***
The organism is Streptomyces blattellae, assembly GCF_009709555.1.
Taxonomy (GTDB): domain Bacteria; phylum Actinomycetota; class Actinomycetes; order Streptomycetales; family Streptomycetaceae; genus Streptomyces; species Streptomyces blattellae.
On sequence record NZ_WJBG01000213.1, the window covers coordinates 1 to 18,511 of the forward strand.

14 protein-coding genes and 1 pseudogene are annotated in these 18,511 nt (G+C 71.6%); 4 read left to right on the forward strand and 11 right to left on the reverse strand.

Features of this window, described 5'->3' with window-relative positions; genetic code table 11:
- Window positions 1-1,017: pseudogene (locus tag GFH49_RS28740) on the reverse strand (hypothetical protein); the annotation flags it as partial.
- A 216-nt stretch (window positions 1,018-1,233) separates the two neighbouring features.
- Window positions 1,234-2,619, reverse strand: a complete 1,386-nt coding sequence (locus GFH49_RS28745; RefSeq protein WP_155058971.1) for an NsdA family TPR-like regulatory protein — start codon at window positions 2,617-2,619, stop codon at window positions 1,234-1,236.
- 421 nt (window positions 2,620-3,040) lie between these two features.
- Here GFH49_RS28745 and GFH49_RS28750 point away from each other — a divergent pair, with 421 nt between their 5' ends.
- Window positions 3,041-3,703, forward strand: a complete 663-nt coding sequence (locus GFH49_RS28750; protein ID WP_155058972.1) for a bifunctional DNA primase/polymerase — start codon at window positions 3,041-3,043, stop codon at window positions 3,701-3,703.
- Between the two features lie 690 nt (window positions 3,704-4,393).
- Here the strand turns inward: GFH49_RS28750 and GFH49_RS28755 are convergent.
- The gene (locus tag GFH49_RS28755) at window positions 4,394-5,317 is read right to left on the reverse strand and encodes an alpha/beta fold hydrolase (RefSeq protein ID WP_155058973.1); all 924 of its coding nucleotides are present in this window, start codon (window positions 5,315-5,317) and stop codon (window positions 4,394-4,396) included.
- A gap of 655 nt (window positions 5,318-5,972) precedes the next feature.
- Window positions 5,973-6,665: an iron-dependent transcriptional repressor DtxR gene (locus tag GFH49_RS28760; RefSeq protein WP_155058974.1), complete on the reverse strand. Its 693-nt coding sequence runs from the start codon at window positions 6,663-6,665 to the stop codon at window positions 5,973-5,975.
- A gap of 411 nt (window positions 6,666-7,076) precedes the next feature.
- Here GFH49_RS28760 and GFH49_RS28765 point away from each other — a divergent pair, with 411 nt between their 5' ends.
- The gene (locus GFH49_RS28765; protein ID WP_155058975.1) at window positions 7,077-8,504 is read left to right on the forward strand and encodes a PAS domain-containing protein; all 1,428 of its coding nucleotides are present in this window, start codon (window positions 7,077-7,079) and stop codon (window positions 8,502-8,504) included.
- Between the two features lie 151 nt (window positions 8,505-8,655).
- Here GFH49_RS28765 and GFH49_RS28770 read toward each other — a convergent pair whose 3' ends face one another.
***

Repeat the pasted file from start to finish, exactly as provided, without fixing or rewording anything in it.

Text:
The organism is Streptomyces blattellae, assembly GCF_009709555.1.
Taxonomy (GTDB): domain Bacteria; phylum Actinomycetota; class Actinomycetes; order Streptomycetales; family Streptomycetaceae; genus Streptomyces; species Streptomyces blattellae.
On sequence record NZ_WJBG01000213.1, the window covers coordinates 1 to 18,511 of the forward strand.

14 protein-coding genes and 1 pseudogene are annotated in these 18,511 nt (G+C 71.6%); 4 read left to right on the forward strand and 11 right to left on the reverse strand.

Features of this window, described 5'->3' with window-relative positions; genetic code table 11:
- Window positions 1-1,017: pseudogene (locus tag GFH49_RS28740) on the reverse strand (hypothetical protein); the annotation flags it as partial.
- A 216-nt stretch (window positions 1,018-1,233) separates the two neighbouring features.
- Window positions 1,234-2,619, reverse strand: a complete 1,386-nt coding sequence (locus GFH49_RS28745; RefSeq protein WP_155058971.1) for an NsdA family TPR-like regulatory protein — start codon at window positions 2,617-2,619, stop codon at window positions 1,234-1,236.
- 421 nt (window positions 2,620-3,040) lie between these two features.
- Here GFH49_RS28745 and GFH49_RS28750 point away from each other — a divergent pair, with 421 nt between their 5' ends.
- Window positions 3,041-3,703, forward strand: a complete 663-nt coding sequence (locus GFH49_RS28750; protein ID WP_155058972.1) for a bifunctional DNA primase/polymerase — start codon at window positions 3,041-3,043, stop codon at window positions 3,701-3,703.
- Between the two features lie 690 nt (window positions 3,704-4,393).
- Here the strand turns inward: GFH49_RS28750 and GFH49_RS28755 are convergent.
- The gene (locus tag GFH49_RS28755) at window positions 4,394-5,317 is read right to left on the reverse strand and encodes an alpha/beta fold hydrolase (RefSeq protein ID WP_155058973.1); all 924 of its coding nucleotides are present in this window, start codon (window positions 5,315-5,317) and stop codon (window positions 4,394-4,396) included.
- A gap of 655 nt (window positions 5,318-5,972) precedes the next feature.
- Window positions 5,973-6,665: an iron-dependent transcriptional repressor DtxR gene (locus tag GFH49_RS28760; RefSeq protein WP_155058974.1), complete on the reverse strand. Its 693-nt coding sequence runs from the start codon at window positions 6,663-6,665 to the stop codon at window positions 5,973-5,975.
- A gap of 411 nt (window positions 6,666-7,076) precedes the next feature.
- Here GFH49_RS28760 and GFH49_RS28765 point away from each other — a divergent pair, with 411 nt between their 5' ends.
- The gene (locus GFH49_RS28765; protein ID WP_155058975.1) at window positions 7,077-8,504 is read left to right on the forward strand and encodes a PAS domain-containing protein; all 1,428 of its coding nucleotides are present in this window, start codon (window positions 7,077-7,079) and stop codon (window positions 8,502-8,504) included.
- Between the two features lie 151 nt (window positions 8,505-8,655).
- Here GFH49_RS28765 and GFH49_RS28770 read toward each other — a convergent pair whose 3' ends face one another.